DAY 30: A Bucket of Water – Part II

The boy was despondent, and ran to the woods, sitting down beside a brook and weeping bitterly. The susurrant murmur of the stream at his feet comforted him a little bit, but, in considering the extent of his sorrow, availed him not a whit. Hot tears streamed down his doleful little face as he gazed hopelessly about him in that little clearing, wondering if someone would come to alleviate his distress.

Indeed, his desire was sated, for a girl, not ten years of age, came out of nowhere from the far edge of the wood adjacent to the clearing. She approached him solemnly, with ponderous steps, and upon sitting next to him, said, “You are sad. Why?”

But the boy could only manage, “Who are you?”

“Who I am is not important. I’m only here to help. Why are you sad?” she repeated.

The boy wiped his face, as if ashamed of the tears that had stained his visage red, and turned his flushed countenance towards the girl to say, “I have done a terrible thing. I gave my water bucket to a drunkard because I did not want to work. Now the drunkard has burned that very bucket, and I have nothing left to carry water with. The blacksmith has always wanted me to bring water down to him, so that his thirst might be quenched, and his weapons cooled, and, as a display of gratitude, he gives my father weapons free of charge. But when I did not bring the water to him today, he grew angry, and told my father that he would not give him any more weapons. Now my father is as mad at me as the blacksmith, and I cannot be in either’s presence without being reprimanded.”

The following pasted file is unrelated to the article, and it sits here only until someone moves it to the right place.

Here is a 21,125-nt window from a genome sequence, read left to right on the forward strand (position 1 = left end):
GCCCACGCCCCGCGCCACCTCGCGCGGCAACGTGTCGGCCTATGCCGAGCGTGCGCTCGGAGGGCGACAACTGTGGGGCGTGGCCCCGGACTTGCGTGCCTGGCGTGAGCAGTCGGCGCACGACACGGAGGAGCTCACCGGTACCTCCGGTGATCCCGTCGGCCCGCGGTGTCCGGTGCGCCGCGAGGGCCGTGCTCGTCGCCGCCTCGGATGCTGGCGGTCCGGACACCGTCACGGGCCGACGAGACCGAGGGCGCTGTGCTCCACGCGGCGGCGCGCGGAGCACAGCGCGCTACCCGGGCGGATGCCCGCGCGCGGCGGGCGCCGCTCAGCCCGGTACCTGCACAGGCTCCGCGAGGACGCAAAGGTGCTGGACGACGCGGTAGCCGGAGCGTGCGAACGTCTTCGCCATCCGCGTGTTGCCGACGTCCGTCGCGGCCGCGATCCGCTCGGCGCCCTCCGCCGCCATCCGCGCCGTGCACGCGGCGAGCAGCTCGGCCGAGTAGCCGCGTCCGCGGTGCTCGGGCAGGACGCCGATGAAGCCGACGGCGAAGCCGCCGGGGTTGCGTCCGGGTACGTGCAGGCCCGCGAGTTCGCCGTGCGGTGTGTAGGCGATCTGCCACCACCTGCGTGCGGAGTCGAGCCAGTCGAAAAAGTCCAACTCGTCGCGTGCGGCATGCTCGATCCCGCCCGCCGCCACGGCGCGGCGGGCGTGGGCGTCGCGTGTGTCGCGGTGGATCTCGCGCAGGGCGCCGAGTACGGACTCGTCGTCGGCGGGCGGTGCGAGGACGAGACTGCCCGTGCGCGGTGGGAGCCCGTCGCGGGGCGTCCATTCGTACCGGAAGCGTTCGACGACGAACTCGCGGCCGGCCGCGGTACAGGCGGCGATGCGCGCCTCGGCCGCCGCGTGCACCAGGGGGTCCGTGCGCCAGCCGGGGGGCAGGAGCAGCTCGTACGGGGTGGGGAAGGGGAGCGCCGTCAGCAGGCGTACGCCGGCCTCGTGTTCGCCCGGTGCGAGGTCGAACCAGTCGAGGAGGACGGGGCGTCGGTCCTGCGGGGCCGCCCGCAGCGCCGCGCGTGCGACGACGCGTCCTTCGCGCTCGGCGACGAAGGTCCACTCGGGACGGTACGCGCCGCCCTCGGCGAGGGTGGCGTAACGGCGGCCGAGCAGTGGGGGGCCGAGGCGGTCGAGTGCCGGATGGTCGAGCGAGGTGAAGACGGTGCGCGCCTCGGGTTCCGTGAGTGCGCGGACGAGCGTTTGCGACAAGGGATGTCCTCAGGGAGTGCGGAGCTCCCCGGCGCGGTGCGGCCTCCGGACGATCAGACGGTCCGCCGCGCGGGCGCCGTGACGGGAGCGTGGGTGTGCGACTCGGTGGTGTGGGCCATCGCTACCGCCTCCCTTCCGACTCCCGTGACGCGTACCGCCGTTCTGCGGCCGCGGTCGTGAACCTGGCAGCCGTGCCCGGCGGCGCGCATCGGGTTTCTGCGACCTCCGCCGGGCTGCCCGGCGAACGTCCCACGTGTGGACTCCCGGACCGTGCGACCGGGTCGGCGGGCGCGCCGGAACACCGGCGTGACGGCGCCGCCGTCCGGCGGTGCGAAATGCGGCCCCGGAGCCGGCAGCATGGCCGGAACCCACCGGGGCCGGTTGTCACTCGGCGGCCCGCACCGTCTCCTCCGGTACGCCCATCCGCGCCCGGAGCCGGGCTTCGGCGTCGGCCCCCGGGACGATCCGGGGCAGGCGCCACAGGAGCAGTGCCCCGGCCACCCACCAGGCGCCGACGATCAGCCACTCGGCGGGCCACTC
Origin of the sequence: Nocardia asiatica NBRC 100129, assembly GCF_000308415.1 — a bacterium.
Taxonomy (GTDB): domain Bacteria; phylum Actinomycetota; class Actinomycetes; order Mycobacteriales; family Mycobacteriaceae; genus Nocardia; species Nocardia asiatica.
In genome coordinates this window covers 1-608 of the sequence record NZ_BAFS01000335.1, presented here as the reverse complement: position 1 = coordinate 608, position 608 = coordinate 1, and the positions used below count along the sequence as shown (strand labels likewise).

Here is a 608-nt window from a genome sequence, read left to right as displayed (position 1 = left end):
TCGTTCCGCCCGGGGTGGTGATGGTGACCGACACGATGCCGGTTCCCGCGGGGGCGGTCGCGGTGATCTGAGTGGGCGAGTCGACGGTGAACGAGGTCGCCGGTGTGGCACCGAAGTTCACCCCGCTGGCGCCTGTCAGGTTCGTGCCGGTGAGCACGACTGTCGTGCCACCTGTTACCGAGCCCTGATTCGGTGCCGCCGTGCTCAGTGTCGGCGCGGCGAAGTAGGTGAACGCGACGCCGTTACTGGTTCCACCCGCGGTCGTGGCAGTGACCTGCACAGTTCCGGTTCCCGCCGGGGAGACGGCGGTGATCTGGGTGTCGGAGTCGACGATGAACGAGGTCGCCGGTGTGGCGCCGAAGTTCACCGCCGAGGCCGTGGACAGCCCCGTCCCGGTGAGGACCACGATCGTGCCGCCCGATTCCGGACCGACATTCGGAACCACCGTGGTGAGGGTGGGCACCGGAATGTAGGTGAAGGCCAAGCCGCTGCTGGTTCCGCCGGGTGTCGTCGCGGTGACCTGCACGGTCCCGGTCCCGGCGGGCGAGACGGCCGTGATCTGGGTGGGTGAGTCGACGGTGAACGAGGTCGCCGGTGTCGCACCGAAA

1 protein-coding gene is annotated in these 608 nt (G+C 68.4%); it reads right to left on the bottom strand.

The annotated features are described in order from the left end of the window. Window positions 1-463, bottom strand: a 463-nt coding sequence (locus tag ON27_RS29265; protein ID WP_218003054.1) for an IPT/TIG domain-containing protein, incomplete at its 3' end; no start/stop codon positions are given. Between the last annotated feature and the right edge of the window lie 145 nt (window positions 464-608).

“It sounds terrible,” the girl responded, sympathy in her little glittering eyes. “Do you know who this drunkard was?”

“Does it matter?”

“If it’s who I think it is, it might,” the girl said.

“No, I don’t know him by name, but he was tall, had a scar across the front of his face, and an unkempt beard.”

The girl remained quiet for a moment, then said hesitantly, “He’s my father.”

“Your father?” the boy replied in disbelief.

“Yes. And he did not burn the bucket. He took it home with him, so that he might give it to me to draw water.”

The boy was bemused. “To what purpose?”

“So that he won’t beat me.”

“Beat you?” He was taken aback. How could a man beat such a mellifluous, innocent little girl?

“Yes. He told me that if I drew water for him everyday, and brought it to him to drink, he would spare me the bludgeon.” A tear crept down her face.

The boy felt empathy for the girl. He knew what it was like to love someone, and not be requited, for that was the situation with his father. He laid a gentle hand on her shoulder and said, “What shall we do, then?”

“I don’t know. Perhaps we could share the bucket?” she suggested, sniffing after having sobbed for a time.

“The brook is too far, as is the well whence I draw my water. It would take too long, and the blacksmith, as well as your father, would grow impatient.”

“What else can be done, then?”

“Nothing. You may keep the bucket. You need it more than I do. I will only incur the contempt of my father. You, if the bucket escapes your grasp, will suffer the abuse of your father’s hand. I would rather be tormented with words than have you be tormented with the fist.”

She kissed him lightly on the cheek in that innocent, childlike way and said, “Thank you.”

So the girl, after embracing her newfound friend, took up the bucket, which she had hidden on the edge of the wood, drew water from the brook, bid the boy farewell, and departed. The boy, pleased he could help, but anxious about the meeting he would soon have with his father, returned to the village. He had reached the edge of the forest a while later, in view of the village, but was frightened, and did not wish to enter. So he laid down and fell asleep.